January 04, 2018
NEW YORK—Small children on the playground know that if you can’t win an argument any other way, you always play the faulty-research card, as in:
“Where did you get your information?”
Those six words are always spoken with an air of superiority, implying that your opponent is superstitious, he listens to snake-oil salesmen, his parents are idiots and so is everyone they talk to.
For example, if Sally says, “They might change the color of the band uniforms next year,” and Mike counters with “No, they won’t because the principal thinks it would make us look too much like Central High,” then whoever speaks next needs to show knowledge of (a) band uniforms, (b) school policy, (c) the politics of the principal, and (d) the desirability of a uniform color change. It might all be too much for Trudy, and so she says, “Well, that’s not right at all. Where are you getting your information?”
By putting it that way, she’s emphasizing how horribly misinformed both Sally and Mike are, and in the process she’s summoning up images of her own vast trove of better research, leading to:
“It doesn’t matter what the principal thinks. Only the school board can make that change.”
She has now pulled a new principle out of thin air, partly because she doesn’t like the principal, and she’s implied that her position has the force of law.
The “Where are you getting your information?” person will almost always be the person with no real information.
This is exactly what Donald Trump’s enemies are doing every time the President of the United States acts like the President of the United States.
He can’t do that.
He’s overreaching his authority.
Other presidents didn’t do that, so he can’t do it either.
The Constitution forbids that.
That’s an impeachable offense.
He’s basing his decisions on bad information and prejudice.
Let’s start with the simplest example—his authority to fire the head of the FBI.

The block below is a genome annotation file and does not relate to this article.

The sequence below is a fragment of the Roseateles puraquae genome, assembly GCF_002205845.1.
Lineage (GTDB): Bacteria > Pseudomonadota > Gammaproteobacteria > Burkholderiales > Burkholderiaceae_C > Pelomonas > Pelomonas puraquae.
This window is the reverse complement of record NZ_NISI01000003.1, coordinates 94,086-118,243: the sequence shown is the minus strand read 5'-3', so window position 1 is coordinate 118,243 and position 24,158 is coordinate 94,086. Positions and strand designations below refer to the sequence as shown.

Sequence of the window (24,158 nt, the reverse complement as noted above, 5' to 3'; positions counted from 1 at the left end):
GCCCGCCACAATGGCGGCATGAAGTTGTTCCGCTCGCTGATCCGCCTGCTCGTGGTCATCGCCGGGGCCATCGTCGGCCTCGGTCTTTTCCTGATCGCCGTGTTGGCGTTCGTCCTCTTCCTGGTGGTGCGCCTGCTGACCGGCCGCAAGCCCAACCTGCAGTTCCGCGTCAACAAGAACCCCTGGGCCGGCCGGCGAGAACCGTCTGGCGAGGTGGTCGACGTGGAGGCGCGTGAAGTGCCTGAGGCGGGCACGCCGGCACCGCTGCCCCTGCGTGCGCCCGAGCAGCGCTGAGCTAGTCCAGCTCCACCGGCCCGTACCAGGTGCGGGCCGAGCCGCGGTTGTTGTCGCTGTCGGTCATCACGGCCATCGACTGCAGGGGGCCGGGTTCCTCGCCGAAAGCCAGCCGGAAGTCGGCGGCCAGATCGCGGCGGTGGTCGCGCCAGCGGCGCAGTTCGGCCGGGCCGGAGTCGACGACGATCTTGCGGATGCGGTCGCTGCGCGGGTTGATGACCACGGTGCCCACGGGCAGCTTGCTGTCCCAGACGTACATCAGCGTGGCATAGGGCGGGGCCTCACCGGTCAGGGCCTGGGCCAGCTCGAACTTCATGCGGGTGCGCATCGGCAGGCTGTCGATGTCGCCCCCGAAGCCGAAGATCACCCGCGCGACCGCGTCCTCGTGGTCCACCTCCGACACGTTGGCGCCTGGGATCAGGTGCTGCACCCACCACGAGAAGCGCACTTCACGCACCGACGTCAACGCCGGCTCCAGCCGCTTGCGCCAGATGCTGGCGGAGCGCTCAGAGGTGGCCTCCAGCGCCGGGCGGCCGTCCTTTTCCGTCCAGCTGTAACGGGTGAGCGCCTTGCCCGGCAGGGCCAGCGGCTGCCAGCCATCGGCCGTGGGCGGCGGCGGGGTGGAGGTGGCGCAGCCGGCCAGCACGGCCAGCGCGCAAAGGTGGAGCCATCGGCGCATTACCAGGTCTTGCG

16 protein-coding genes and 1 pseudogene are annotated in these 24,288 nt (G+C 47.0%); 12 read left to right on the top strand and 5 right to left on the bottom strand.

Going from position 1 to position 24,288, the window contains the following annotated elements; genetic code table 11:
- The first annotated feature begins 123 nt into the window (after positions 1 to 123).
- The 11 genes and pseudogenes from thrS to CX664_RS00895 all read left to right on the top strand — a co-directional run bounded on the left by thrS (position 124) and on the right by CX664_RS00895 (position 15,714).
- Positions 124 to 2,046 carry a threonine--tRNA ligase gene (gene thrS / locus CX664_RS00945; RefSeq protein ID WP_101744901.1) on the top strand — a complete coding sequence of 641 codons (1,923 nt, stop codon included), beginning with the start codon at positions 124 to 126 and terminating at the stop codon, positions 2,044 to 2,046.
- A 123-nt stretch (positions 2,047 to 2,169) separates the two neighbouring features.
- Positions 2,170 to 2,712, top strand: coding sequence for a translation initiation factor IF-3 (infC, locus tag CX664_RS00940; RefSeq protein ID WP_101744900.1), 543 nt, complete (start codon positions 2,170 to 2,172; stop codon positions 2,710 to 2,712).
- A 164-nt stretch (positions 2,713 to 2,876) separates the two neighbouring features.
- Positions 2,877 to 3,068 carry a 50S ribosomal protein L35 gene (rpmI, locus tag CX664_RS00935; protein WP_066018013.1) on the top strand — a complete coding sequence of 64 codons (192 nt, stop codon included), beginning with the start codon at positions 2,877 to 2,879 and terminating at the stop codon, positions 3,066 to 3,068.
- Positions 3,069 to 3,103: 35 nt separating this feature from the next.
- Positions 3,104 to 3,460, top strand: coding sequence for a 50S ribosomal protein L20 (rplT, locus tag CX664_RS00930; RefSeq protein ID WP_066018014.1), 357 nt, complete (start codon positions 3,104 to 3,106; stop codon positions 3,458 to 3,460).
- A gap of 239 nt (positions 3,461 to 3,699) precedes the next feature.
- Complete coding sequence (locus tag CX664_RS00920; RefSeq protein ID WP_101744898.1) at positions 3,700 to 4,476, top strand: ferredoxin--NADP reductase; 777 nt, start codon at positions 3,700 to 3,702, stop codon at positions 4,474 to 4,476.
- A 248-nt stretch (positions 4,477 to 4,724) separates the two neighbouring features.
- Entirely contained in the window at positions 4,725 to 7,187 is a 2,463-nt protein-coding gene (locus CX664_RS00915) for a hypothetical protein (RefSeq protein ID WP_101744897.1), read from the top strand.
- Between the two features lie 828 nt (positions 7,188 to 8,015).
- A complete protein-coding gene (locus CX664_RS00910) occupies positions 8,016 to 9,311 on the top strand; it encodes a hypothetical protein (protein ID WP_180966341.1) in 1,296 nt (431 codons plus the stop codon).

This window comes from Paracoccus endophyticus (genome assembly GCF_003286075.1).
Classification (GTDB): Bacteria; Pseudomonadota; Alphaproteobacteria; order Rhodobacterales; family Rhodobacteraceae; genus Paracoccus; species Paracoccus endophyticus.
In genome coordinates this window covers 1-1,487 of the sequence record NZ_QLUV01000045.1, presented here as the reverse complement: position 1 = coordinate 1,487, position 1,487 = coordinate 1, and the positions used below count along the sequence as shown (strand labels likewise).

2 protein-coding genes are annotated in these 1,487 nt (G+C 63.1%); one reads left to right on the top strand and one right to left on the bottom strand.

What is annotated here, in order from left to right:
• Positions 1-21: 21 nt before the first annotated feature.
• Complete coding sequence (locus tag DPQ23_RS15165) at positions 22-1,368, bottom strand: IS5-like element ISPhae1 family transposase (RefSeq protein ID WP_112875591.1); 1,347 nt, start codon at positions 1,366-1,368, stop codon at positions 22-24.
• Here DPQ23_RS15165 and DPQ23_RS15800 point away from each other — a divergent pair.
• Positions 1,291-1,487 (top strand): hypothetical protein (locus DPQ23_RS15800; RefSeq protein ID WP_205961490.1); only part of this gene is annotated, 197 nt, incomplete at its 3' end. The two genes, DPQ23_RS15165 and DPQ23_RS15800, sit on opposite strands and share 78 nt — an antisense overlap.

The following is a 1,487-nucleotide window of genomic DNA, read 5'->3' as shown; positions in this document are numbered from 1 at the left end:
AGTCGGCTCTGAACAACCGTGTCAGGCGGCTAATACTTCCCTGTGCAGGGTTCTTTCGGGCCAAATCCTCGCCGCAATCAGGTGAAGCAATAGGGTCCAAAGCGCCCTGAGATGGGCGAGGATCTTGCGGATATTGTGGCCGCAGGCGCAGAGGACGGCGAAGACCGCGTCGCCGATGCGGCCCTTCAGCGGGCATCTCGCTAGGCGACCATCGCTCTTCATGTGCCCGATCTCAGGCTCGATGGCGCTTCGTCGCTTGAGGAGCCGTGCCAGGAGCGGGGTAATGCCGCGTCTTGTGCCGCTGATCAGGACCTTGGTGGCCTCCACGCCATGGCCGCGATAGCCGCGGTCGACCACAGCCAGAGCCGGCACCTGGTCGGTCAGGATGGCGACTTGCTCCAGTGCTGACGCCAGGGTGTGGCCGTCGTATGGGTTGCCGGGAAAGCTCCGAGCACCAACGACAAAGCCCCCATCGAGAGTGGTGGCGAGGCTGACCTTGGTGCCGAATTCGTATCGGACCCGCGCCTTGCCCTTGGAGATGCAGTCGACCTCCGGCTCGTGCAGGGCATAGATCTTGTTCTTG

The director of the Federal Bureau of Investigation is not the highest law-enforcement official in the land. The president is.
The Bureau is 100 percent within the executive branch. If the president wants to get personally involved in any investigation, that’s his prerogative. If he wants to fire his director for failing to pursue a case, or pursuing a case too closely, or investigating a matter that he doesn’t want investigated, he’s well within his authority to do so. He can fire a director every day of the week until he gets one who enforces the law the way he wants it enforced. It was part of the genius of J. Edgar Hoover, head of the FBI under six presidents, that he was always able to position himself as the chief executive’s confidant and personal intelligence operative, altering his agenda according to whoever was in office. James Comey didn’t feel the need to do that, so Trump didn’t trust him.
Even more to the point: Every time the president signs an executive order, somebody files a suit against him, claiming the right to investigate why he’s doing what he’s doing and whether he’s doing it for the right reasons or because he has sinister intentions caused by demonic fake-news sources.